Once we get over the shock of the numbers, can we use the research showing higher reported cancer rates among gay men in our fight to end healthcare disparities?!
The Boston University School of Public Health study, published today, found that gay men were 1.9 times more likely to report having had cancer than heterosexual men. Similarly, the study found that lesbian or bisexual women were over twice as likely as straight women to report suffering from poor or fair health in post-cancer months.
While lifestyle differences are suggested as factoring into these results (gay men smoke, drink and abuse drugs at high rates) it is said that access to appropriate, gay-friendly healthcare might be most deserving of blame.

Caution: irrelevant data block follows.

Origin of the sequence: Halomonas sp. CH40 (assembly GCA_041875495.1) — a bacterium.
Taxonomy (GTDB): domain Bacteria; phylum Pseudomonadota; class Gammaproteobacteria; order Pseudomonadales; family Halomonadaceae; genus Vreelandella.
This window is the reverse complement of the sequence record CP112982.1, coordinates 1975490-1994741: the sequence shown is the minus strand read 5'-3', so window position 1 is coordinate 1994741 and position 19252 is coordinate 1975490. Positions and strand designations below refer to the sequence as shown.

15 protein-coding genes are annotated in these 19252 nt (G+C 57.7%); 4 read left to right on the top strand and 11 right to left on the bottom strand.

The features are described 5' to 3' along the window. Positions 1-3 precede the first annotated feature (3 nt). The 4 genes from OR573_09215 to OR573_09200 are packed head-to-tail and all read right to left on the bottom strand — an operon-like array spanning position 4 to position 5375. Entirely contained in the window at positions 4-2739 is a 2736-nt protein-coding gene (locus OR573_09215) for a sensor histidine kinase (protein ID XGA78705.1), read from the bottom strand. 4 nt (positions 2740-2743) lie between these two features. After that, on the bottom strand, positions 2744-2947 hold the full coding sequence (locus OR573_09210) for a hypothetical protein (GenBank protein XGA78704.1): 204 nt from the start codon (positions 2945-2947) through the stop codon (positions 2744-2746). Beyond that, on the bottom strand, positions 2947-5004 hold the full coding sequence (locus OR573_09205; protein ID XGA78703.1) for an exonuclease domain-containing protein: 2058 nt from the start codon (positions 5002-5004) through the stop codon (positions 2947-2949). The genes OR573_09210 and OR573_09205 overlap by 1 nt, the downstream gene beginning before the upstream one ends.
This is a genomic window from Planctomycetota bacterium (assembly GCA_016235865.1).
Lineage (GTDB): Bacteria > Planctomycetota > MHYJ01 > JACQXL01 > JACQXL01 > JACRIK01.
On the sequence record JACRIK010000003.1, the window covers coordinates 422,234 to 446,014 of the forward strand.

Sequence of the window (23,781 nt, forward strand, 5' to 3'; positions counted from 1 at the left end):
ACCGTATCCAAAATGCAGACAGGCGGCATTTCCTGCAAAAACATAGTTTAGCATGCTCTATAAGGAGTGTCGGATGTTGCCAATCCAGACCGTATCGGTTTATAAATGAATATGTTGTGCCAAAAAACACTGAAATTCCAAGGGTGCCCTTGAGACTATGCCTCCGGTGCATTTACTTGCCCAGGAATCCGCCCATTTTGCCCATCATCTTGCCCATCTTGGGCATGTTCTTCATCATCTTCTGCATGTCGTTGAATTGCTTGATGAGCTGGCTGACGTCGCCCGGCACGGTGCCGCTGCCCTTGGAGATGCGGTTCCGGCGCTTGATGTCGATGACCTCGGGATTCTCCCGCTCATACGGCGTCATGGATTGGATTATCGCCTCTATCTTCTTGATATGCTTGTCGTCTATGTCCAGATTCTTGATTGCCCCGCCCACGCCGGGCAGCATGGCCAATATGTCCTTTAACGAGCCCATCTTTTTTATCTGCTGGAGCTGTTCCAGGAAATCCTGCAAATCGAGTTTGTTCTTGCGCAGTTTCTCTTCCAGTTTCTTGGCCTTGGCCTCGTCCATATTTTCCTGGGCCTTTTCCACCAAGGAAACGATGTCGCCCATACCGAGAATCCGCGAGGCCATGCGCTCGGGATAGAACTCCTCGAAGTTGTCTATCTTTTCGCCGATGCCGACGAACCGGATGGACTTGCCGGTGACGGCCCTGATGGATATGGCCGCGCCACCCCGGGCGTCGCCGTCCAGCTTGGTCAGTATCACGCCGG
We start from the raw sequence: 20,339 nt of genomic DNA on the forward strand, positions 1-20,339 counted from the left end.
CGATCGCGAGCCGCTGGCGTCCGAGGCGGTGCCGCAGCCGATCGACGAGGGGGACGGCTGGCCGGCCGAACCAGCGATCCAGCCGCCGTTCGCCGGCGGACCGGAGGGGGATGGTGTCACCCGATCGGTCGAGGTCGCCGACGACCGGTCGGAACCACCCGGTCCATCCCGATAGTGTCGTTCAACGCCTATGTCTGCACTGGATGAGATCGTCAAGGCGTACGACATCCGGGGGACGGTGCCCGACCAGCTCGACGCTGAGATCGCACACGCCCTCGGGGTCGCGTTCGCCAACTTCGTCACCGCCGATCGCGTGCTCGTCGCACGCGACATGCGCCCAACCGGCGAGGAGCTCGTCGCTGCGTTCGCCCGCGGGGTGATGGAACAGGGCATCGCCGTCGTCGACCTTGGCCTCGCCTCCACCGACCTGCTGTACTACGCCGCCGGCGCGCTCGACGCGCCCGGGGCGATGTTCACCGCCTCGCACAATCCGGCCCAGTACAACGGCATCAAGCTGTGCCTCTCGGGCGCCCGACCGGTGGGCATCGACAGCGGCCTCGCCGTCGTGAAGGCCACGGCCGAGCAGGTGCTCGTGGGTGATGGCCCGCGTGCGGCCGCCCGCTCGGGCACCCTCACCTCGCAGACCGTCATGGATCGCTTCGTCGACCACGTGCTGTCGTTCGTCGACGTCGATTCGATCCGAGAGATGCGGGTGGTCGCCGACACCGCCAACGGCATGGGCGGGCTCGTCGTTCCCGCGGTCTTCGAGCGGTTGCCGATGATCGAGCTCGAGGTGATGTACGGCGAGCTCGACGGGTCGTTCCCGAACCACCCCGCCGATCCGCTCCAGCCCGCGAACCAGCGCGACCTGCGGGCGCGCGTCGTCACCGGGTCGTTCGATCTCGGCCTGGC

Ulrike Boehmer, the study's lead author from the Boston University School of Public Health, said higher rates of human immunodeficiency virus (HIV) may be related to the increased risk of cancer in gay men, but the study couldn't address that question specifically.
[Liz] Margolies [executive director of The National LGBT Cancer Network] thinks there is more going on. "Gay men as a group have a bunch of risk factors for cancer," she said.
For instance, gay men and lesbian women are more likely to smoke and abuse alcohol than straight men and women. They're also more likely to avoid going to see their doctor for routine physicals or cancer screening, Margolies added - since healthcare providers may not all be tolerant and accepting of their identity.